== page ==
Coronavirus and Heart Disease: Cardiology Patients May Be More Vulnerable
Heart patients must be especially vigilant in protecting themselves against the coronavirus. Although COVID-19 is an upper respiratory infection, individuals with heart disease or who are at risk for heart attack or stroke may be especially vulnerable to its effects.
As posted on the Centers for Disease Control & Prevention website, older adults and people who have severe underlying chronic medical conditions like heart or lung disease or diabetes seem to be at higher risk for developing more serious complications from COVID-19 illness.
According to the American Heart Association, early reports revealed that 40 percent of hospitalized COVID-19 patients had cardiovascular disease or cerebrovascular disease. The percentage of people with cardiovascular disease also increases with age, altogether leaving older Americans even more susceptible to the effects of the virus.
There are a number of reasons why individuals with heart disease or hypertension must be especially cautious.
Because the virus targets the lungs, the heart must work harder to get oxygenated blood throughout the body. This can be very taxing on a heart that is already distressed and cannot pump blood as it should.
As noted on the American Heart Association site, an additional factor is that viral illnesses can destabilize fatty buildups in arteries, which could possibly result in further blockages.
Further complicating the situation is that heart patients may have weaker immune systems.
All of these factors combined means that individuals who already have heart disease, weak immune systems, hypertension, or are at risk of stroke are at greater risk. If they do become impacted by the coronavirus, their bodies may not be as capable of fighting it off.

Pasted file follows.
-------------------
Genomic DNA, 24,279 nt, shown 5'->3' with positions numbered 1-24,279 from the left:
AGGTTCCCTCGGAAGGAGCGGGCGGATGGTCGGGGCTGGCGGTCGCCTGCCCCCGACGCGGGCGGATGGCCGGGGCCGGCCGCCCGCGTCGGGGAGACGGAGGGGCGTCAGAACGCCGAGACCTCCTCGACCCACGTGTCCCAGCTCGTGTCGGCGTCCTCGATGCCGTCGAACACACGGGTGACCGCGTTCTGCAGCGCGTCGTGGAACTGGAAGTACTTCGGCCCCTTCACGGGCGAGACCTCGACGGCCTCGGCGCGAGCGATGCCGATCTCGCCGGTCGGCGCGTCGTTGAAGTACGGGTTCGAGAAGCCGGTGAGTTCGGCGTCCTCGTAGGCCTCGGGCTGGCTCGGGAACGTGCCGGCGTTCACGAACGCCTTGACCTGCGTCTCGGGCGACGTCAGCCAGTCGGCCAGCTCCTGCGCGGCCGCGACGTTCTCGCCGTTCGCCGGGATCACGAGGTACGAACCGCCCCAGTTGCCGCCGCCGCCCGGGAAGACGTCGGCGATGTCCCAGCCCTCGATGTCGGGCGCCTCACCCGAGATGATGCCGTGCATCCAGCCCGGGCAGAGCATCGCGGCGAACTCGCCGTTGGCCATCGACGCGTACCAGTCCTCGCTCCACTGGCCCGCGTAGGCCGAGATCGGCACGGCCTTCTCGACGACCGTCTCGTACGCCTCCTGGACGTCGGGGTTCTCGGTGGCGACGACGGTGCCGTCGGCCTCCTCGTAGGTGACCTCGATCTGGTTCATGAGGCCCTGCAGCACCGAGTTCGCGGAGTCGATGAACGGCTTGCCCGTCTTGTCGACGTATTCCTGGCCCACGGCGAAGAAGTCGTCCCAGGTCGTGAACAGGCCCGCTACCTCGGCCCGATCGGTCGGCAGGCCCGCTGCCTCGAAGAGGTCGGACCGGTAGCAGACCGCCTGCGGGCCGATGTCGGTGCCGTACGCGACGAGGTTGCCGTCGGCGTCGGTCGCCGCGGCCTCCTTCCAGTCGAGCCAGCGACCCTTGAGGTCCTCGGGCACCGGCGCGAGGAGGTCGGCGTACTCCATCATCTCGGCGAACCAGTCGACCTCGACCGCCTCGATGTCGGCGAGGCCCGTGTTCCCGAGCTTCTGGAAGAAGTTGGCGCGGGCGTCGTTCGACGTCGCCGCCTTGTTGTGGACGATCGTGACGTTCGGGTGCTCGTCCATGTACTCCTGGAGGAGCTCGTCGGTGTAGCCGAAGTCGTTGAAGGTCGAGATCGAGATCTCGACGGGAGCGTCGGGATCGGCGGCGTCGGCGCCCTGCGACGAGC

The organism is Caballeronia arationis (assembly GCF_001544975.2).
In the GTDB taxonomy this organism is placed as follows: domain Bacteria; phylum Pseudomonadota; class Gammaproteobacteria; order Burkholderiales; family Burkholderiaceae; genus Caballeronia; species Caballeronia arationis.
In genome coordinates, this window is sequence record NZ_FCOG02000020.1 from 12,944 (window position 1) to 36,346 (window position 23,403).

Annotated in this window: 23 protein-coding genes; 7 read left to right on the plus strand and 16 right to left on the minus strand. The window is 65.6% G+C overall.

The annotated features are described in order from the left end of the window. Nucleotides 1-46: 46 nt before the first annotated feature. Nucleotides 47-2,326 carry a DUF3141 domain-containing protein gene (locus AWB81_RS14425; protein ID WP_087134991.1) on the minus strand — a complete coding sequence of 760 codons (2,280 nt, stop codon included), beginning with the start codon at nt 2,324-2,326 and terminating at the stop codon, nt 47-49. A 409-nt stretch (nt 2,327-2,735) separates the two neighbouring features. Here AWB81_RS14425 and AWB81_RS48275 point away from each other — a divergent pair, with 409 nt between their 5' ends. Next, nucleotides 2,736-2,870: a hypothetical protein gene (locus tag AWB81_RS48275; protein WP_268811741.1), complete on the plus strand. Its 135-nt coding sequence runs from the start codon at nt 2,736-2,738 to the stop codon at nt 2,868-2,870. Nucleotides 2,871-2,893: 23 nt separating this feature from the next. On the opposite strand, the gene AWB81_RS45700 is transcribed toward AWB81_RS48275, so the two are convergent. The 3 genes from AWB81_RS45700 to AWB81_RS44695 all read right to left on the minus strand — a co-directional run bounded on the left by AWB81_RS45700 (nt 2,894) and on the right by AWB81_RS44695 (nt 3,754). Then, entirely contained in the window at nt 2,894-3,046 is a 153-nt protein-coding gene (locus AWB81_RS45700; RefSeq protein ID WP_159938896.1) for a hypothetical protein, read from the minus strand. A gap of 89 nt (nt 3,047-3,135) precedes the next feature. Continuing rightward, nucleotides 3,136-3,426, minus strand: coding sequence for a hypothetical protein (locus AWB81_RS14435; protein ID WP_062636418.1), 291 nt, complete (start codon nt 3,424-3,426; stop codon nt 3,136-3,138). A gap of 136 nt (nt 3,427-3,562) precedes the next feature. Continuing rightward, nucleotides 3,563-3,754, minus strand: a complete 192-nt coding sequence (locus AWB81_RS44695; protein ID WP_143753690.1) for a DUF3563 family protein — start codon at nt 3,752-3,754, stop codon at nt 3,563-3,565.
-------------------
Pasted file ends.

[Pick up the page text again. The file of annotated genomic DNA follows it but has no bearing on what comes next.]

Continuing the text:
The virus is believed to be spread mainly from person to person, specifically between people who are within 6 feet of each other and through droplets produced when an infected person coughs or sneezes. These droplets can land into the mouths or noses of other people or can possibly be inhaled into the lungs, which is why the CDC is advising people to avoid touching their faces with unwashed hands.
As of March 23, more than 1,200 Michiganders had been diagnosed with the coronavirus, and nine people have died.
With hopes of curbing the pandemic, Michigan Gov. Gretchen Whitmer announced a stay-at-home order that will last from March 24 through April 13. Only essential services will be allowed to continue during these weeks.
It’s important to continue to exercise caution even if you are at home. Precautionary measures include staying at least 6 feet away from others, as well as washing your hands with soap and warm water for at least 20 seconds, especially after blowing your nose, coughing, or sneezing.
Call or email us if you have questions about your specific condition. If you experience a medical emergency, call 911 for assistance.